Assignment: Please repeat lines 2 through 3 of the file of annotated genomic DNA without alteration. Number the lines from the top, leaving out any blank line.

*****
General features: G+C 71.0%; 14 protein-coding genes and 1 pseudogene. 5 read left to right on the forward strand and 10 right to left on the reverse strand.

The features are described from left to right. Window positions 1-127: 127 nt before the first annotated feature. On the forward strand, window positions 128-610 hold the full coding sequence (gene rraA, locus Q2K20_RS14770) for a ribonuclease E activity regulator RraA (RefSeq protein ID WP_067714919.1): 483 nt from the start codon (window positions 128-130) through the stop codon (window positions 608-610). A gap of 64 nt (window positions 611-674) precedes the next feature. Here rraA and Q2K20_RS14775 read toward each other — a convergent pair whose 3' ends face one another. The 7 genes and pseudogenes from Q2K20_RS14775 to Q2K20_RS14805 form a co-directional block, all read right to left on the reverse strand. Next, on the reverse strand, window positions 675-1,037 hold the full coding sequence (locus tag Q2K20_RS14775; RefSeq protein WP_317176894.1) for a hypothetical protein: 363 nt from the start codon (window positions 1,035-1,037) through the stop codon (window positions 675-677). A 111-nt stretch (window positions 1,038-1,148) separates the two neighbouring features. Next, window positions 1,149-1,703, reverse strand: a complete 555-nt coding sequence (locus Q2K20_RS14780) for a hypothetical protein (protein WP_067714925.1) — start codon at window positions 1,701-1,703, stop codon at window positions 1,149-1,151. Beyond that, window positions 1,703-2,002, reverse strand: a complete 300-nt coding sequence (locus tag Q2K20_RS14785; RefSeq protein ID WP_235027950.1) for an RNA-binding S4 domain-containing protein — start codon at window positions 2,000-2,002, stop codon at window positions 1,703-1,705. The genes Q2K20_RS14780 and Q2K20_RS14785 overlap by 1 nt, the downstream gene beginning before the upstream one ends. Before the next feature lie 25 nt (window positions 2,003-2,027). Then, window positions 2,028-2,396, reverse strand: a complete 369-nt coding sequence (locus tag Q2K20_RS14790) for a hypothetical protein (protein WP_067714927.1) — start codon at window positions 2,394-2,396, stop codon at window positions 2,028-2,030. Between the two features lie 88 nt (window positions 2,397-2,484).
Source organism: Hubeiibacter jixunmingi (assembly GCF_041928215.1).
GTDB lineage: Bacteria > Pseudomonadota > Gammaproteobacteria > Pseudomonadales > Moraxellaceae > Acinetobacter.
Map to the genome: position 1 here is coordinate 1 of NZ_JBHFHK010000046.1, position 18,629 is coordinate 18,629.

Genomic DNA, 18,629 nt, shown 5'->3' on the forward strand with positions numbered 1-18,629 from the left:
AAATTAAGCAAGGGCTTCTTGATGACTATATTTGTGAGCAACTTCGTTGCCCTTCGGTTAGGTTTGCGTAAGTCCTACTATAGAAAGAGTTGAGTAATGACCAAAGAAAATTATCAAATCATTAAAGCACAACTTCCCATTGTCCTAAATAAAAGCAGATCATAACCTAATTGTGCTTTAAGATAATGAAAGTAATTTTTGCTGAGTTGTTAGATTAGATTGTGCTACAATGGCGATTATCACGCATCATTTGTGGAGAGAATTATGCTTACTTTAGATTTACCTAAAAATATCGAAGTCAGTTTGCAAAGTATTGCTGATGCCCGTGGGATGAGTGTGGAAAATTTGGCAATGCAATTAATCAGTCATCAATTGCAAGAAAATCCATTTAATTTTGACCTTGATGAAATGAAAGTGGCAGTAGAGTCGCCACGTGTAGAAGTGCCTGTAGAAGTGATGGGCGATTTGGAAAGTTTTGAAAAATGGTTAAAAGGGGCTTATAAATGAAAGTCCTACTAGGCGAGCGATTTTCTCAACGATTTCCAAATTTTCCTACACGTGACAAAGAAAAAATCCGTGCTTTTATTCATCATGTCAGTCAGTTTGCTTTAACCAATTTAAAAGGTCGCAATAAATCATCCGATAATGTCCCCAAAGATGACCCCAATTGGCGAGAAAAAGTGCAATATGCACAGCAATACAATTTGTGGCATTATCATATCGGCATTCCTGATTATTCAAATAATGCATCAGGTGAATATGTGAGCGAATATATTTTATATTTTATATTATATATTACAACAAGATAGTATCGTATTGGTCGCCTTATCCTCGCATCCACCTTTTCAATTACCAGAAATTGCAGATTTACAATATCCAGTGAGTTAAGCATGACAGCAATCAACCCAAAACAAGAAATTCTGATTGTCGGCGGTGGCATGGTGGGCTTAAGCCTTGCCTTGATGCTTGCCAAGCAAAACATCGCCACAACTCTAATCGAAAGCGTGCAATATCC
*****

The features are described from left to right. Window positions 1-127: 127 nt before the first annotated feature. On the forward strand, window positions 128-610 hold the full coding sequence (gene rraA, locus Q2K20_RS14770) for a ribonuclease E activity regulator RraA (RefSeq protein ID WP_067714919.1): 483 nt from the start codon (window positions 128-130) through the stop codon (window positions 608-610). A gap of 64 nt (window positions 611-674) precedes the next feature. Here rraA and Q2K20_RS14775 read toward each other — a convergent pair whose 3' ends face one another. The 7 genes and pseudogenes from Q2K20_RS14775 to Q2K20_RS14805 form a co-directional block, all read right to left on the reverse strand. Next, on the reverse strand, window positions 675-1,037 hold the full coding sequence (locus tag Q2K20_RS14775; RefSeq protein WP_317176894.1) for a hypothetical protein: 363 nt from the start codon (window positions 1,035-1,037) through the stop codon (window positions 675-677). A 111-nt stretch (window positions 1,038-1,148) separates the two neighbouring features. Next, window positions 1,149-1,703, reverse strand: a complete 555-nt coding sequence (locus Q2K20_RS14780) for a hypothetical protein (protein WP_067714925.1) — start codon at window positions 1,701-1,703, stop codon at window positions 1,149-1,151. Beyond that, window positions 1,703-2,002, reverse strand: a complete 300-nt coding sequence (locus tag Q2K20_RS14785; RefSeq protein ID WP_235027950.1) for an RNA-binding S4 domain-containing protein — start codon at window positions 2,000-2,002, stop codon at window positions 1,703-1,705. The genes Q2K20_RS14780 and Q2K20_RS14785 overlap by 1 nt, the downstream gene beginning before the upstream one ends. Before the next feature lie 25 nt (window positions 2,003-2,027). Then, window positions 2,028-2,396, reverse strand: a complete 369-nt coding sequence (locus tag Q2K20_RS14790) for a hypothetical protein (protein WP_067714927.1) — start codon at window positions 2,394-2,396, stop codon at window positions 2,028-2,030. Between the two features lie 88 nt (window positions 2,397-2,484).
Source organism: Hubeiibacter jixunmingi (assembly GCF_041928215.1).